“There are parts of the park that look like pristine bush, in an area, they call it the limestone ridge, and there is not much of that left in Perth that hasn’t been turned into housing. We get that there is value in that, but there are other parts of the park that are grazing land. There are quarries and dumping areas where people have offloaded rubbish over the years, and there are powerline easements.

There’s an opportunity there for sanctioned trails,” he says.

There are lots of areas of Manning Park that feel like wilderness. But there are also old refrigerators, big concrete foundations, and high voltage power lines running through the park.

One of the major concerns surrounding Manning Park is unsurprisingly unsanctioned trail building. Beyond what already exists Santo says it’s pretty rare to see a new trail pop up, but also says folks are out shaping the existing trails. We’re not condoning illegal trail building, but their existence indicates that there’s not enough infrastructure to meet the demand of the local riding population, and closing more trails without offering an alternative only worsens the problem.

This had been demonstrated in Sydney, Wollongong, Brisbane, the Dandenong Ranges — the list goes on and on. But there is even a case study on how not to curb illegal trail building a few kilometres north of Manning Park.

Bold Park was classified as a Class A nature reserve in the late 1980s, and bikes were banned. A quick glance at Strava Heatmaps and Trailforks ride logs show that folks are still riding in there, and Santo tells us the land manager is public about the fact it’s engaged in an ongoing battle with illegal trail building.

Manning Park may only be a small trail centre, but it provides mountain bikers in the south of Perth somewhere to ride which doesn’t require an hour each way in the car.

Mountain bikers want a management plan

Unfortunately, the groups that oppose mountain biking in Manning Park have painted riders as hooligans who are tearing up the bush willy nilly to get cheap thrills. This could not be further from the truth.

“We’d like to see the mountain bikers and the trail runners and all the conservation groups work together on a management plan to rehabilitate the degraded areas and formalise the mountain bike trails in there — it can be a really positive thing for the community.

There are areas of the park that have conservation values and European and Aboriginal Heritage values — all of that needs to be acknowledged and protected. But there is no reason you can’t avoid those areas and have mountain bike trails the park as well,” says Santo.

From the outside, it seems that the Council doesn’t really know what to do with mountain bikers in Manning Park, and what transpired was an effort for a quick fix.


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Flow did reach out to the Cockburn Council for comment on this matter.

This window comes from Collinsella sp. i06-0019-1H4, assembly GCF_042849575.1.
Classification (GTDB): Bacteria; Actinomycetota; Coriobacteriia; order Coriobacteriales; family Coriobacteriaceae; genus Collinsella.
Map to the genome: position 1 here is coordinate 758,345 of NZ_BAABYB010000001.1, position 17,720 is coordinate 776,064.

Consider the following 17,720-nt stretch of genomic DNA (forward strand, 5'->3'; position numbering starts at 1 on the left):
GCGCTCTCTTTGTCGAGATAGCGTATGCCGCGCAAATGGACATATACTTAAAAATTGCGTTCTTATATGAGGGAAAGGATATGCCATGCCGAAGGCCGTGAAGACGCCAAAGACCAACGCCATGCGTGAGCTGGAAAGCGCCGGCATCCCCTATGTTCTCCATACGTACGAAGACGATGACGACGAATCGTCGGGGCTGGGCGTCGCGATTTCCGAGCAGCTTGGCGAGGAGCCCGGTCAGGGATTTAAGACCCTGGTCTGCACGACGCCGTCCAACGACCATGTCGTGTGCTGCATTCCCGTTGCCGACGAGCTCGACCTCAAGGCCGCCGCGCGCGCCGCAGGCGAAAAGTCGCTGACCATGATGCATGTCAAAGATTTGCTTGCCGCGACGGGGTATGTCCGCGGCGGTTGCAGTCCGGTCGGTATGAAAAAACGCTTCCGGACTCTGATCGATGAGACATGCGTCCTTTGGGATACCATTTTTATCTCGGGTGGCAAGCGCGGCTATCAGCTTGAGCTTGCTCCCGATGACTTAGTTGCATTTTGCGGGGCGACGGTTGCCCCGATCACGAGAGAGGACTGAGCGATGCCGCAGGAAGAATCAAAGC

In response, the media officer noted, “At its Ordinary Meeting on 14 May, Cockburn Council deferred any decision on trails in Manning Park until it can consider the costs and timing of detailed environmental evaluations and heritage assessments of the upland area of Manning Park.”

The officer also pointed us towards this concept history page.

Flow also asked why the council staff recommended a ban on mountain bikers and remediation of the trails against the recommendation of the Community Engagement Group. City of Cockburn Acting Chief of Built and Natural Environment Lorenzo Santoriello said,

“The City officer took into account a range of considerations to formulate the recommendation, but the City acknowledges that prohibiting and permitting mountain bikes has both positive and negative impacts.

The Community Engagement Group did not reach a consensus on all fronts. It did agree that Manning Park required careful management from an ecological/environmental perspective and that this primary concern would influence the extent that the land could provide for a variety of users.

The officer’s recommendation was to ‘exclude mountain bikes, with the exception of designated cycle paths’. The walking trail network in Manning Park is not proposed to be closed.”

As Slomp points out the only sanctioned trail in the park the paved Lake Loop around Manning Lake, and all the other trails in the bush are unsanctioned. These unsanctioned trails are the ones that trail runners, hikers and mountain bikers use. He also notes there are fire trails through the park, which is likely what Santoriello is referring to as the ‘walking trail network.’

“By closing the the MTB trails, they are closing all the trails we love to run an hike on,” says Slomp.

With this information in mind, we’d like to highlight the fourth bullet point of the council staff’s recommendation which, “AUTHORISES the City to close and remove all unauthorised bike trails from Manning Park.”

The fourth point in the recommendation made to the council points towards closing and removing unsanctioned bike trails from the park, which are also frequented by trail runners and hikers.

While Manning Park may not be a sprawling trail network, it’s an essential piece of infrastructure for mountain bikers living in the southern suburbs of Perth, but it’s not just mountain bikers that use it. One thing that Santo, Slomp, McIlroy and the groups trying to close the trails can agree on is that Manning Park isn’t managed all that well. But closing the trails, and banning mountain bikers doesn’t address the problem at hand.

Ocean views from the top of Manning Park. Not bad for an urban trail network.

Photos: Mark Santo, West Cycle